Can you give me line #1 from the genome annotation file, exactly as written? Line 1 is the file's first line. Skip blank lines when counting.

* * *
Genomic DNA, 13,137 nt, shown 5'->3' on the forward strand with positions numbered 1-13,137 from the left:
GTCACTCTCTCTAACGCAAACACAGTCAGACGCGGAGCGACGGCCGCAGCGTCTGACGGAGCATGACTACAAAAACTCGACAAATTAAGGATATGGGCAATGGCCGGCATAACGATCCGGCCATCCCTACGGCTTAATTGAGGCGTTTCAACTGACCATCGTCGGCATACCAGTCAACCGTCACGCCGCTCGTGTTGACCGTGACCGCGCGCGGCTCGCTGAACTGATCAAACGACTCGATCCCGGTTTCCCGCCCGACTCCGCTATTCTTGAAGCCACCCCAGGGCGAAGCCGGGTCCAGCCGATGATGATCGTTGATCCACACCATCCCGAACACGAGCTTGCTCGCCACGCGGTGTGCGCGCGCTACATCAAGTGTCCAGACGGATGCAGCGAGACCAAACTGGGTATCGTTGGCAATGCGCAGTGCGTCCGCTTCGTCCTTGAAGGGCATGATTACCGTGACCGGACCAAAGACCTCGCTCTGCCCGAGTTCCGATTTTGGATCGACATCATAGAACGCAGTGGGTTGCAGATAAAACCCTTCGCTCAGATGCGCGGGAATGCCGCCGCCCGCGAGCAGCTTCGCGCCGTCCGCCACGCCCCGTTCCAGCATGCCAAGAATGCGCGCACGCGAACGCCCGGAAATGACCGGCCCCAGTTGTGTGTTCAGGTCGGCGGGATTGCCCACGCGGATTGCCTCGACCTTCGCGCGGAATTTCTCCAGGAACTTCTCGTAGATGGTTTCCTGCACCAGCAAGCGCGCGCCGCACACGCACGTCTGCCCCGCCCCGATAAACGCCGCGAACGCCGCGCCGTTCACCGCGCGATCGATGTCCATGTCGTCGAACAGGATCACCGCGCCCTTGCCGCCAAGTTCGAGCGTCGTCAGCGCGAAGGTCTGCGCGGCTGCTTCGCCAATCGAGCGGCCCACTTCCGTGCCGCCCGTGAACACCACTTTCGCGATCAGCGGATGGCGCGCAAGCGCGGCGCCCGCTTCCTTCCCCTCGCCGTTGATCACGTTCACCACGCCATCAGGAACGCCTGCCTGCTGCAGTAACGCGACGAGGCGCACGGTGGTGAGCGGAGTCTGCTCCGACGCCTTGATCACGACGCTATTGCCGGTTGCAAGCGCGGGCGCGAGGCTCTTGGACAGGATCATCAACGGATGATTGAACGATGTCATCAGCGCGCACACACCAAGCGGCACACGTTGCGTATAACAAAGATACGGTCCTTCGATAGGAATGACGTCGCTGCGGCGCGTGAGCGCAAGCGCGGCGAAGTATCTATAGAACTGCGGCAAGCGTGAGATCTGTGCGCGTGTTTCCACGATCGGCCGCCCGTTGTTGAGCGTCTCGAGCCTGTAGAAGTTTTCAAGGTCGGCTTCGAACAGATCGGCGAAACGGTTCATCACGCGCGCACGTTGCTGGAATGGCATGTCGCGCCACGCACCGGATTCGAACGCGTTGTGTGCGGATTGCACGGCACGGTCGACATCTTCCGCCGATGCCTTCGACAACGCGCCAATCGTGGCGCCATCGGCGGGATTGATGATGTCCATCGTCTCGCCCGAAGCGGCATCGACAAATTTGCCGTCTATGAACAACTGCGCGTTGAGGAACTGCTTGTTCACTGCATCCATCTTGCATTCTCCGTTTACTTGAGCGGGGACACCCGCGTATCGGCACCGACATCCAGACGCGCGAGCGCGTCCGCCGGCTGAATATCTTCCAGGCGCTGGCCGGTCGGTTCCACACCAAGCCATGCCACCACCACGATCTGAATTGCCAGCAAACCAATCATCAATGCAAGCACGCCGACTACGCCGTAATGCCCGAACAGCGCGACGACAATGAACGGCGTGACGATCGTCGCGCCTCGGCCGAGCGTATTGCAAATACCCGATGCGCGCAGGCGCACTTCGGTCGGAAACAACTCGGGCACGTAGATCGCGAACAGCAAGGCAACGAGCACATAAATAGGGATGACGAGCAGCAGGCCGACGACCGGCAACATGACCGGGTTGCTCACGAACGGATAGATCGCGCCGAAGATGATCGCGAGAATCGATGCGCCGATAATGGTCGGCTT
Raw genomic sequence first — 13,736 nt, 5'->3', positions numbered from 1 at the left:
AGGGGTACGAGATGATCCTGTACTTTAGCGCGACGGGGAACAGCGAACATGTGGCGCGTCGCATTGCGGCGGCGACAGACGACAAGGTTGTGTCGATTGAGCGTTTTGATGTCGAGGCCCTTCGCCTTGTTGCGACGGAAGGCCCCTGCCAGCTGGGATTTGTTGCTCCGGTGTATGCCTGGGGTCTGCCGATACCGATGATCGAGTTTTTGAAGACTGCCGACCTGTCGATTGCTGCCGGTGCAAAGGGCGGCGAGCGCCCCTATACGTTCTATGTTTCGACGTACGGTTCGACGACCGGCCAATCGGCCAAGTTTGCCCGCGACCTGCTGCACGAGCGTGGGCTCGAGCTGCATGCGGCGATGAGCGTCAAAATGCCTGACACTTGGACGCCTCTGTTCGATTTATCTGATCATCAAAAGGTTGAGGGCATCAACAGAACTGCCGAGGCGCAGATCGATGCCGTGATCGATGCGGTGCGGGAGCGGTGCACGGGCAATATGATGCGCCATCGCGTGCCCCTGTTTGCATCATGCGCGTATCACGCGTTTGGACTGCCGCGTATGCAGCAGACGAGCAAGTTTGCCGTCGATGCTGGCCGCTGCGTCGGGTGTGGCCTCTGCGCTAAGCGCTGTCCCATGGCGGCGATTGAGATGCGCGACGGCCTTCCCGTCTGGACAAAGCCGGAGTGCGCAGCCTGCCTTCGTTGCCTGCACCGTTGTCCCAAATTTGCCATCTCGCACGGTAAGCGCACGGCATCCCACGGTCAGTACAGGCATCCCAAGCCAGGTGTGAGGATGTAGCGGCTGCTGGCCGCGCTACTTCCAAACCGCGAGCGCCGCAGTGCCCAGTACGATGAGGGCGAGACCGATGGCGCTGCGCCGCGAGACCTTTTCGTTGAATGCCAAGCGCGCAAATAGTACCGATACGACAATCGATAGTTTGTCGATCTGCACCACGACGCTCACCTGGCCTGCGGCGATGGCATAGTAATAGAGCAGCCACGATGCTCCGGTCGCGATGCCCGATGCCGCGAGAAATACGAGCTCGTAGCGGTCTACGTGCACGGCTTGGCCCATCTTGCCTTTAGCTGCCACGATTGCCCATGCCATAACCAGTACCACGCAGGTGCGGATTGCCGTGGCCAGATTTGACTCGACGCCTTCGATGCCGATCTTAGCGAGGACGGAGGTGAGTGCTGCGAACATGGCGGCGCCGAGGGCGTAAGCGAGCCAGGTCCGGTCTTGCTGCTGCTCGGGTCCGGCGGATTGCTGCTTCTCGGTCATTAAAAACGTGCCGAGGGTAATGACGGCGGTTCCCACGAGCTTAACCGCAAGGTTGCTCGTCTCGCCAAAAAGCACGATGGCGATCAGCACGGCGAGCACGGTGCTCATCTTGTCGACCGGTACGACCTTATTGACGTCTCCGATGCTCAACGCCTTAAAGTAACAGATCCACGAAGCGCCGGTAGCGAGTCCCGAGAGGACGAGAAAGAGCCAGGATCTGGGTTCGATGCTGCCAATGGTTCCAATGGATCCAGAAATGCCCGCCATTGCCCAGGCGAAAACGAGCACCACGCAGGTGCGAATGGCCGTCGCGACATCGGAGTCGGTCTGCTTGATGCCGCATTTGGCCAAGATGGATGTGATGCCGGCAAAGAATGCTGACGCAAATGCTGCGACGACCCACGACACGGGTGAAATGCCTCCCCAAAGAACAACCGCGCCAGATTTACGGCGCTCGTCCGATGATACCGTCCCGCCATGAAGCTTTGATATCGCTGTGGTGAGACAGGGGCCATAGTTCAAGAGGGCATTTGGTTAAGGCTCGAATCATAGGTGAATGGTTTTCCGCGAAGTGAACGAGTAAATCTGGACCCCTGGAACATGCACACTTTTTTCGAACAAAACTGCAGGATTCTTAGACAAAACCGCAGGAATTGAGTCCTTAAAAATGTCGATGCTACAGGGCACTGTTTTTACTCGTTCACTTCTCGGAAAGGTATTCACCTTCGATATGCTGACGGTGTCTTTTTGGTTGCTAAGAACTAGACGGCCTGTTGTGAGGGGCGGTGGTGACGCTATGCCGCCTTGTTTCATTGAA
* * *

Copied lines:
Genomic DNA, 13,137 nt, shown 5'->3' on the forward strand with positions numbered 1-13,137 from the left: